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For Some Kids, Summer Camp Includes Seeing Dad In Prison

In the Father to Child Summer Camp Behind Bars program, kids can bond with their fathers while staying at a campground near prison.  Geray Williams, an inmate at the North Branch Correctional Institution in Cumberland, Md., gets a hug from his son Sanchez during the weeklong camp in 2010. i i

In the Father to Child Summer Camp Behind Bars program, kids can bond with their fathers while staying at a campground near prison. Geray Williams, an inmate at the North Branch Correctional Institution in Cumberland, Md., gets a hug from his son Sanchez during the weeklong camp in 2010. Timothy Jacobsen/AP hide caption

itoggle caption Timothy Jacobsen/AP
In the Father to Child Summer Camp Behind Bars program, kids can bond with their fathers while staying at a campground near prison.  Geray Williams, an inmate at the North Branch Correctional Institution in Cumberland, Md., gets a hug from his son Sanchez during the weeklong camp in 2010.

In the Father to Child Summer Camp Behind Bars program, kids can bond with their fathers while staying at a campground near prison. Geray Williams, an inmate at the North Branch Correctional Institution in Cumberland, Md., gets a hug from his son Sanchez during the weeklong camp in 2010.

Timothy Jacobsen/AP

The idea of taking a child to prison for a week may bring to mind visions of "Scared Straight" programs. But the Father to Child Summer Camp Behind Bars does just that — and the goal is to let kids bond with their fathers, who might be incarcerated far from their families.

The unique summer camp lodges children at a campground near prisons in Maryland and North Carolina, according to Here & Now, the show from WBUR and NPR. The kids visit their fathers in prison each day.

And the camp has a fan in a boy named Kobe, who tells Here & Now co-host Robin Young that his father invited him to attend during a phone call from prison.

"I was actually a little nervous," Kobe tells Robin. "Not really much about the prison. I was really more nervous about seeing him than the prison itself because I hadn't seen him in a few years."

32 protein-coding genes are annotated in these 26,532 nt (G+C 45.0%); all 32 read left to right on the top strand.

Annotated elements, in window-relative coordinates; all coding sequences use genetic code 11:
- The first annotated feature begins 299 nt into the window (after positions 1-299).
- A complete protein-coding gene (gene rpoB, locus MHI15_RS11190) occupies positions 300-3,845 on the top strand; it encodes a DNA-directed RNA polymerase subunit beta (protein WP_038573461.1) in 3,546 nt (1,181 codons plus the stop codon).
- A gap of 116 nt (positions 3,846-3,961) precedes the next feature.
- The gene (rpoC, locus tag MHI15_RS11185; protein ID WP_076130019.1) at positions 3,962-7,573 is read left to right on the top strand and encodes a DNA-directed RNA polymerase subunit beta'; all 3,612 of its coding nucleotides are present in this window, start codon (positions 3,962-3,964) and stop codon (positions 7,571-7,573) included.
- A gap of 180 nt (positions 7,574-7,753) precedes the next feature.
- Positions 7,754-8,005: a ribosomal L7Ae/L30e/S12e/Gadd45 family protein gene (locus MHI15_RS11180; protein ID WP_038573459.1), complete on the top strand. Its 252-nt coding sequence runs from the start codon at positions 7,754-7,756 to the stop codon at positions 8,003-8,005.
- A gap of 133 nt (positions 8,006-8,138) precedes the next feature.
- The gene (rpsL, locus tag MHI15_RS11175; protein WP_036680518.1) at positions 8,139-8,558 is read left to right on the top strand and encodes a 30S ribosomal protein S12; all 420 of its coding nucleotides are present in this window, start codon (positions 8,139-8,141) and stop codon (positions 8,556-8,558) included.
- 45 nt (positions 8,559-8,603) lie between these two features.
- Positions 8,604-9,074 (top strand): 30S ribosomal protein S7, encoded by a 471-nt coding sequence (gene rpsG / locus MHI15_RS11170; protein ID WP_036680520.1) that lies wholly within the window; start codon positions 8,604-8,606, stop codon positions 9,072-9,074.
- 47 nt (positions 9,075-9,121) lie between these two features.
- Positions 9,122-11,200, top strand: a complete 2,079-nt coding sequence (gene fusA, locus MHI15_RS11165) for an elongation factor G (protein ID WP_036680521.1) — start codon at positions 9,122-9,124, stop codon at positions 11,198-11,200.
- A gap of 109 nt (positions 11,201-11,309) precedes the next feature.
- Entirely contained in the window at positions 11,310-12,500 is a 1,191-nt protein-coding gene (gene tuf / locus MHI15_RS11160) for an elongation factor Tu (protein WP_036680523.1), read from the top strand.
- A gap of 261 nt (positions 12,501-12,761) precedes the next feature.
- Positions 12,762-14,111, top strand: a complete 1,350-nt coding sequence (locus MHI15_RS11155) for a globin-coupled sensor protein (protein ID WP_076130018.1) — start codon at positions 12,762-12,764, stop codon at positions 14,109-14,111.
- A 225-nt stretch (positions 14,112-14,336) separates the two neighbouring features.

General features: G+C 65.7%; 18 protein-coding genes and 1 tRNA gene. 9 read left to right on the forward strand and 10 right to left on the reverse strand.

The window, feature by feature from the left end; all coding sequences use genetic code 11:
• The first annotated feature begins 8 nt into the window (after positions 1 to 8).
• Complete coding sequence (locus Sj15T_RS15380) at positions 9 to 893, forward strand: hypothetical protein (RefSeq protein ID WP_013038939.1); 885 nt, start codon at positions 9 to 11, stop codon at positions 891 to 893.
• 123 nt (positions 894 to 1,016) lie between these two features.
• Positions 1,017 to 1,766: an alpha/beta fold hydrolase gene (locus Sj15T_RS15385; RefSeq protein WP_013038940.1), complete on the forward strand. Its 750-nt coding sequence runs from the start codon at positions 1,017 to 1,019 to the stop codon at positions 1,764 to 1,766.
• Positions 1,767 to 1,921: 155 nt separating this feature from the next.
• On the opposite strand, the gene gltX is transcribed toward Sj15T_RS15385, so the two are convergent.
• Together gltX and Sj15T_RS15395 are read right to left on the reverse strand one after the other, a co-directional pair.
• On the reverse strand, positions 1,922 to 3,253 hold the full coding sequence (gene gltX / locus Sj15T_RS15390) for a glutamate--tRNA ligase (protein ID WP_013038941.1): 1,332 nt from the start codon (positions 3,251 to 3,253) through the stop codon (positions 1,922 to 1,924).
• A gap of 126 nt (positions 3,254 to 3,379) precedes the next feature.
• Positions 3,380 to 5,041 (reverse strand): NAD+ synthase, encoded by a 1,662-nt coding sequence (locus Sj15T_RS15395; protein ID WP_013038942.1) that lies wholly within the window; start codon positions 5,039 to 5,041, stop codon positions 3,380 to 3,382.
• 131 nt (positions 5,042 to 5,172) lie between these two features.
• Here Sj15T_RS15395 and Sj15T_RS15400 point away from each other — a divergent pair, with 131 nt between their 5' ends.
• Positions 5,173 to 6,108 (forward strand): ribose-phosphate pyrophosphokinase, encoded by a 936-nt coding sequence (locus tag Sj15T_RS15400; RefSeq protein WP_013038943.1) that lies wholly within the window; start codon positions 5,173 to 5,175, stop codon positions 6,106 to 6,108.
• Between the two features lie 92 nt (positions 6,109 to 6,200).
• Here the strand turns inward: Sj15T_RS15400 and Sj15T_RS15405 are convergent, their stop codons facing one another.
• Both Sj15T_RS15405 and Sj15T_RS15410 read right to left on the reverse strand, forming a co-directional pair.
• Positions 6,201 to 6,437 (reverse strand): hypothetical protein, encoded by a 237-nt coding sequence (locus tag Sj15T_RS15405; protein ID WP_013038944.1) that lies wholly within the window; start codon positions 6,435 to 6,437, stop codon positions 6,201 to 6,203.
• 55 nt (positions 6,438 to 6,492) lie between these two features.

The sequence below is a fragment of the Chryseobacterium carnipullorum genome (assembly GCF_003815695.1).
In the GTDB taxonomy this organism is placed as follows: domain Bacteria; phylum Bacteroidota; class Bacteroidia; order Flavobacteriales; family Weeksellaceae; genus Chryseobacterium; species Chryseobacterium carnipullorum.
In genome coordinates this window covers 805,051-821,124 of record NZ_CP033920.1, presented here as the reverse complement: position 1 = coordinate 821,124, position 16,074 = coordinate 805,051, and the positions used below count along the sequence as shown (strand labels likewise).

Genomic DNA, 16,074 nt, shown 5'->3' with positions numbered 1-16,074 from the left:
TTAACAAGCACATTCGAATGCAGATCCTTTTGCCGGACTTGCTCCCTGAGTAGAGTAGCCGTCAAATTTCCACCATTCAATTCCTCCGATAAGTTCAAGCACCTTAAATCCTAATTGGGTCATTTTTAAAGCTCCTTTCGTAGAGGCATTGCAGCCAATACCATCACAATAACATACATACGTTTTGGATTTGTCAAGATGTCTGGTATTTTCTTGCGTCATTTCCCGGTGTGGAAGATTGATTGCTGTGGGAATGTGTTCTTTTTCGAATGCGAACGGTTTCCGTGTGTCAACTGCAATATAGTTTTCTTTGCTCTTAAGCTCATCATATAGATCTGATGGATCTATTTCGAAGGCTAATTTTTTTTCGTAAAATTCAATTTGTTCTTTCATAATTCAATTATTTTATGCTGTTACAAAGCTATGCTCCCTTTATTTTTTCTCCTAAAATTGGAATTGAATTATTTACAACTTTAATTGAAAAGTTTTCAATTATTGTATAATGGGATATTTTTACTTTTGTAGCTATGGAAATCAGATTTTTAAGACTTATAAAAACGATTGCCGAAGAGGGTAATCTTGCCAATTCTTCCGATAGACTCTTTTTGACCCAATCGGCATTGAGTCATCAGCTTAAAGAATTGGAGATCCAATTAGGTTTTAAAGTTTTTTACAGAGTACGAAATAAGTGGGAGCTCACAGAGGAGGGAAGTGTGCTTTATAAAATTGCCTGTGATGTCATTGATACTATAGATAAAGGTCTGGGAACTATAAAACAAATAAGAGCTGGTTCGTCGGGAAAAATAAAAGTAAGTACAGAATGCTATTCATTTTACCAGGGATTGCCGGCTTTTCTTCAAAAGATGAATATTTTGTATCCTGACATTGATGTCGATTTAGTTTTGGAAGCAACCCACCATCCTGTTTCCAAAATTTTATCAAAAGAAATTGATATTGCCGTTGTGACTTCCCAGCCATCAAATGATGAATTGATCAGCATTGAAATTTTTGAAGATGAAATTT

As the Hope House website explains, the children don't spend the night in prison — they stay at a nearby campground, complete with s'mores. But they're with their fathers for several hours each day, doing crafts and other activities.

The program also has requirements for which prisoners can take part, based on their behavior and the offenses for which they're being punished. Each camp session includes about 15 children.

Asked about his experience, Kobe says he's happy he went.

"It was great. We hit it off from the start," he tells Robin. "We talked about family and our interests, and things like that. It changed my whole perspective about prison. And over that week, I changed my perspective of him — which was never bad in the first place; I didn't hate him or resent him or anything."

Kobe says that he and his dad used the time together to rebuild their relationship. And he realized they have similar personalities and senses of humor.

"It was a great experience," he says. "We had, like, no prior connection before the camp. This camp brought us together."

You can hear the entire interview, and a chat with Carol Fennelly, the executive director of Hope House, at the Here & Now website. Citing data from the Pew Charitable Trusts, the show reports that "1 in 28 kids in the U.S. has a parent in prison. For African-American kids, the number jumps to 1 in 9."

A camp in western Maryland was also featured in a video report by The Washington Post.

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